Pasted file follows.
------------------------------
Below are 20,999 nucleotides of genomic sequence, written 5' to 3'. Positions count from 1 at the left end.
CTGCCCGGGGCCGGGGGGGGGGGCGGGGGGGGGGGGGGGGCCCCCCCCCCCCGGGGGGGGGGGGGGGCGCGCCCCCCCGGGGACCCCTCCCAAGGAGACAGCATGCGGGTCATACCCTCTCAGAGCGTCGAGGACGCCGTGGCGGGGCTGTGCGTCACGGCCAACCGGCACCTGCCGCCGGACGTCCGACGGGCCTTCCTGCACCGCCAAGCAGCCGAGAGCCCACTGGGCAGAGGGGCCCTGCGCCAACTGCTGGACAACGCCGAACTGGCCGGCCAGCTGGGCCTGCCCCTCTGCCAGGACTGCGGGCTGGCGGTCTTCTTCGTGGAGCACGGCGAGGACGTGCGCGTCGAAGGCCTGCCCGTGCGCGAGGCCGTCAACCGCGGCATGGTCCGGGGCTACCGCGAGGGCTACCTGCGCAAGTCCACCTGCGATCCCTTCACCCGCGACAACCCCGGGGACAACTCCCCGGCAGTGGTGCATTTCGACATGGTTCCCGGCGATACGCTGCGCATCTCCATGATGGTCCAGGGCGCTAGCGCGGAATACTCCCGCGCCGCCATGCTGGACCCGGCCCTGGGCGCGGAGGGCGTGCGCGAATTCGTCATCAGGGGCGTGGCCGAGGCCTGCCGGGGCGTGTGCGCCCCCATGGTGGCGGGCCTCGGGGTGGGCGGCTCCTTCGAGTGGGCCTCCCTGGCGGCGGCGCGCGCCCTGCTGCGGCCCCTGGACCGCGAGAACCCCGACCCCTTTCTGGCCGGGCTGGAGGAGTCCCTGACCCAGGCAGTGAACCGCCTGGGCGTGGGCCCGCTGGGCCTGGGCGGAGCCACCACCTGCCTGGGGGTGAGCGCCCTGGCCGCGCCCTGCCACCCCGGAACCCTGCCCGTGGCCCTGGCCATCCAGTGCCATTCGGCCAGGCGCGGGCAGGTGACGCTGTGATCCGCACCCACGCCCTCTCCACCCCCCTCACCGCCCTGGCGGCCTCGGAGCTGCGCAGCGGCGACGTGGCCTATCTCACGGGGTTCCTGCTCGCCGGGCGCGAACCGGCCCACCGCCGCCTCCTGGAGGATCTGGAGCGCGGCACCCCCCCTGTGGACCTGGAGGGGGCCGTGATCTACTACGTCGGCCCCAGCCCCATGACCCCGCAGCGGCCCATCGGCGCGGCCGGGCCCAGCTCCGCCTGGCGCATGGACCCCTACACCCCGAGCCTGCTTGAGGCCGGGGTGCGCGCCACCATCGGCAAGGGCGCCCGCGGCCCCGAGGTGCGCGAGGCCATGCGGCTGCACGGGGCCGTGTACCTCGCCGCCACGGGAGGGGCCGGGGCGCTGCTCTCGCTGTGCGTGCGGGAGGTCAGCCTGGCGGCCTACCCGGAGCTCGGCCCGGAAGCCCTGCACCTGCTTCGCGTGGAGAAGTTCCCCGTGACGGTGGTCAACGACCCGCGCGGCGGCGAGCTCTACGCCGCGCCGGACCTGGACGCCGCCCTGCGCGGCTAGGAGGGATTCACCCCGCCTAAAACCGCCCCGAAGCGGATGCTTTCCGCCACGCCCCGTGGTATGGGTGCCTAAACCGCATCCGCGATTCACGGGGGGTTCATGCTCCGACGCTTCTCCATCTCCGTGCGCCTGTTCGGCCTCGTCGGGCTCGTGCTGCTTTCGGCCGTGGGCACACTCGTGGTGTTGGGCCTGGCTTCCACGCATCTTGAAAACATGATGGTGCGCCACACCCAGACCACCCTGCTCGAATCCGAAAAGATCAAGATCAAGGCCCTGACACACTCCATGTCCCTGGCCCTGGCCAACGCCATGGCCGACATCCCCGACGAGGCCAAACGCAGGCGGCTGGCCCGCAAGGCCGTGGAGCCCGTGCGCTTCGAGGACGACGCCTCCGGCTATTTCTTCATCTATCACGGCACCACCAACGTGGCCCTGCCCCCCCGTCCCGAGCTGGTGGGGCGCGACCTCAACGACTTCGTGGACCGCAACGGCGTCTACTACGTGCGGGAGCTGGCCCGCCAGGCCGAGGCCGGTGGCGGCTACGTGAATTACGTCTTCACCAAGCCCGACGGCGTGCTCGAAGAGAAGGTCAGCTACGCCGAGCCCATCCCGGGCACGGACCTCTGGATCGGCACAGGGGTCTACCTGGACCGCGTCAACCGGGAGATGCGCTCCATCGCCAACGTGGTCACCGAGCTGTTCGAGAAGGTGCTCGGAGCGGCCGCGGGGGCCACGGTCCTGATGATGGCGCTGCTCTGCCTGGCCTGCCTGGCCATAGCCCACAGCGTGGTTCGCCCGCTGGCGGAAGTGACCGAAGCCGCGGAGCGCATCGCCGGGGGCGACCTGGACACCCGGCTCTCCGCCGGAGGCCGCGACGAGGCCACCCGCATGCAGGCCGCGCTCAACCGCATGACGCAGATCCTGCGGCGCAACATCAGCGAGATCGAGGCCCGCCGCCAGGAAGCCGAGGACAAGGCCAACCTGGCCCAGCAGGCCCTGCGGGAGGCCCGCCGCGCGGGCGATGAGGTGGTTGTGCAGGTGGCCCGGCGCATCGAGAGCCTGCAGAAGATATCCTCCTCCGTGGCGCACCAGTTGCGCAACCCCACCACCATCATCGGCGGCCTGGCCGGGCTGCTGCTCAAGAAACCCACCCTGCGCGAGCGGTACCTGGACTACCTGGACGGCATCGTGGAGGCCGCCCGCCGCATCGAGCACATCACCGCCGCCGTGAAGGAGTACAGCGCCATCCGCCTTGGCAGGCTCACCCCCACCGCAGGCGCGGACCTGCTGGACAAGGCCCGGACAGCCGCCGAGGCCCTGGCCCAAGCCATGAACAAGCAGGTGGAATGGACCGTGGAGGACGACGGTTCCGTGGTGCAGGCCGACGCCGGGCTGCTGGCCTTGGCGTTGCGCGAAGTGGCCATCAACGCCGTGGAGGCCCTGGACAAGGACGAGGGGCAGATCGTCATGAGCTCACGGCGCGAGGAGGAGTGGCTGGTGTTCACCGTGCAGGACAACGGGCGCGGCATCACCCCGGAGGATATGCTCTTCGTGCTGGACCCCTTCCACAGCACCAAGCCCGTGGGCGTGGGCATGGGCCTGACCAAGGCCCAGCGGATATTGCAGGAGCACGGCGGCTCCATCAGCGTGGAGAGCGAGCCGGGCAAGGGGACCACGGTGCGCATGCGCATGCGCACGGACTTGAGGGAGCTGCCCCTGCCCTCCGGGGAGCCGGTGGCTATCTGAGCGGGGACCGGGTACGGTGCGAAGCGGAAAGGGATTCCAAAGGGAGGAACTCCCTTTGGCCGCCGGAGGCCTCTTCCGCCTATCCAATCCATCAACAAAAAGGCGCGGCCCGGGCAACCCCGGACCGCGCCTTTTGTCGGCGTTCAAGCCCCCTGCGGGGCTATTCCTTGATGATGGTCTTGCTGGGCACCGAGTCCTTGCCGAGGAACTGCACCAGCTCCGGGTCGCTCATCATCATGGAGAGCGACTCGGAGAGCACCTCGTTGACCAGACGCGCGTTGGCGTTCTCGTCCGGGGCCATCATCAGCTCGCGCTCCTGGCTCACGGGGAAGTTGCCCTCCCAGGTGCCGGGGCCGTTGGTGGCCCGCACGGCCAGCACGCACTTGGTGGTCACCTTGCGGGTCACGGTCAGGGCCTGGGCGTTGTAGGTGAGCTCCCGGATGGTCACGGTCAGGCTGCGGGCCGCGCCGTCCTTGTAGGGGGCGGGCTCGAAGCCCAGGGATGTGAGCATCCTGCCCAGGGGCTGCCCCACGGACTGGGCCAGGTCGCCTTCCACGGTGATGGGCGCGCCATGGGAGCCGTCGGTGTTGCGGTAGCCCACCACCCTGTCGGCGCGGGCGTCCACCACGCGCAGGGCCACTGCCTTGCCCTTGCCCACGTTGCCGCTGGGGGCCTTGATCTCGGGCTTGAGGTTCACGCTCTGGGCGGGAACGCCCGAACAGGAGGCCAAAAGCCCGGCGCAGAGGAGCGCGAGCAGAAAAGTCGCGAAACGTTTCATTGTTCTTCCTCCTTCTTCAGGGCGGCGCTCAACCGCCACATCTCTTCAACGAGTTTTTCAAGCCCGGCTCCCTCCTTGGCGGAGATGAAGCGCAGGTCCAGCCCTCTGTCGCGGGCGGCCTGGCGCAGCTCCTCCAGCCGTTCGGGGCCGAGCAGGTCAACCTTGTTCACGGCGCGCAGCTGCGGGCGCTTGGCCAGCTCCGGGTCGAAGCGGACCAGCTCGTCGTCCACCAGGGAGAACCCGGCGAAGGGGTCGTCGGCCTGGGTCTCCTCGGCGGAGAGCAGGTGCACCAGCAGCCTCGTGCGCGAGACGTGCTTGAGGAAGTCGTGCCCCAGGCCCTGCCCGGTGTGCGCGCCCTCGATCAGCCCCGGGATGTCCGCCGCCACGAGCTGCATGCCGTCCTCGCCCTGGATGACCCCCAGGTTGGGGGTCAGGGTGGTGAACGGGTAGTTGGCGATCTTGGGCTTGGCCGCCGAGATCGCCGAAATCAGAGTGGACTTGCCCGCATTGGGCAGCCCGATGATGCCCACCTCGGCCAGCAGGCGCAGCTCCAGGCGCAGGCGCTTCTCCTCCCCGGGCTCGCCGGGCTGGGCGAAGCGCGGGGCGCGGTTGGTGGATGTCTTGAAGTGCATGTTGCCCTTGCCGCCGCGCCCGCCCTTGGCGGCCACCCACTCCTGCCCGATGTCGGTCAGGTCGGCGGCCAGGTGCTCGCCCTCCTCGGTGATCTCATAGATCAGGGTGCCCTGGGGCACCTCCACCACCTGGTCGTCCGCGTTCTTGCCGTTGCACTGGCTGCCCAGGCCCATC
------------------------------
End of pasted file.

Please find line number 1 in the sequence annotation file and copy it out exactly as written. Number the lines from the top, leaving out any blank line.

Below are 20,999 nucleotides of genomic sequence, written 5' to 3'. Positions count from 1 at the left end.